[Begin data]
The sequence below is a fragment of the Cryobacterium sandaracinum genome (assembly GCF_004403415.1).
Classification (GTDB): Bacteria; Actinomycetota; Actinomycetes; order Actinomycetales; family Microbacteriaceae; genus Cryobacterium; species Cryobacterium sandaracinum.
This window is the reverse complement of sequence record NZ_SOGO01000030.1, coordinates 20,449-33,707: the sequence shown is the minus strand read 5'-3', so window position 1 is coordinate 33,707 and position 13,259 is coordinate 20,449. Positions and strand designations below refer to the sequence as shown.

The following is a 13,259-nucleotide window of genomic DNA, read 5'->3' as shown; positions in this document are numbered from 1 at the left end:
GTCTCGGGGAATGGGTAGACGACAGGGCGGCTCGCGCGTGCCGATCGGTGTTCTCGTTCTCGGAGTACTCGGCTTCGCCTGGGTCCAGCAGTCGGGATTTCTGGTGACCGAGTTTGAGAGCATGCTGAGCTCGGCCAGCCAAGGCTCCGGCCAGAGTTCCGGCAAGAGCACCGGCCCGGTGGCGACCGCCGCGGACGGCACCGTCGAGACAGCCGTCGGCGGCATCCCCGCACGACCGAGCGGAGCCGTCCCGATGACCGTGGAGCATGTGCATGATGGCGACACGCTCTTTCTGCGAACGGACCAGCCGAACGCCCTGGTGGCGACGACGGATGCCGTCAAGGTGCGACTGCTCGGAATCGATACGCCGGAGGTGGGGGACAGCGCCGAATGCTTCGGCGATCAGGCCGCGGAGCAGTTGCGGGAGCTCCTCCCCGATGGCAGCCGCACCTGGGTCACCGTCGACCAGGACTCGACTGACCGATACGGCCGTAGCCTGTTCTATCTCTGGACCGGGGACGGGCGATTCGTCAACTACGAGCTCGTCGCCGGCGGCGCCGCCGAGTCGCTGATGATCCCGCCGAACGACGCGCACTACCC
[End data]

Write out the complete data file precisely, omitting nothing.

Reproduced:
The sequence below is a fragment of the Cryobacterium sandaracinum genome (assembly GCF_004403415.1).
Classification (GTDB): Bacteria; Actinomycetota; Actinomycetes; order Actinomycetales; family Microbacteriaceae; genus Cryobacterium; species Cryobacterium sandaracinum.
This window is the reverse complement of sequence record NZ_SOGO01000030.1, coordinates 20,449-33,707: the sequence shown is the minus strand read 5'-3', so window position 1 is coordinate 33,707 and position 13,259 is coordinate 20,449. Positions and strand designations below refer to the sequence as shown.

The following is a 13,259-nucleotide window of genomic DNA, read 5'->3' as shown; positions in this document are numbered from 1 at the left end:
GTCTCGGGGAATGGGTAGACGACAGGGCGGCTCGCGCGTGCCGATCGGTGTTCTCGTTCTCGGAGTACTCGGCTTCGCCTGGGTCCAGCAGTCGGGATTTCTGGTGACCGAGTTTGAGAGCATGCTGAGCTCGGCCAGCCAAGGCTCCGGCCAGAGTTCCGGCAAGAGCACCGGCCCGGTGGCGACCGCCGCGGACGGCACCGTCGAGACAGCCGTCGGCGGCATCCCCGCACGACCGAGCGGAGCCGTCCCGATGACCGTGGAGCATGTGCATGATGGCGACACGCTCTTTCTGCGAACGGACCAGCCGAACGCCCTGGTGGCGACGACGGATGCCGTCAAGGTGCGACTGCTCGGAATCGATACGCCGGAGGTGGGGGACAGCGCCGAATGCTTCGGCGATCAGGCCGCGGAGCAGTTGCGGGAGCTCCTCCCCGATGGCAGCCGCACCTGGGTCACCGTCGACCAGGACTCGACTGACCGATACGGCCGTAGCCTGTTCTATCTCTGGACCGGGGACGGGCGATTCGTCAACTACGAGCTCGTCGCCGGCGGCGCCGCCGAGTCGCTGATGATCCCGCCGAACGACGCGCACTACCC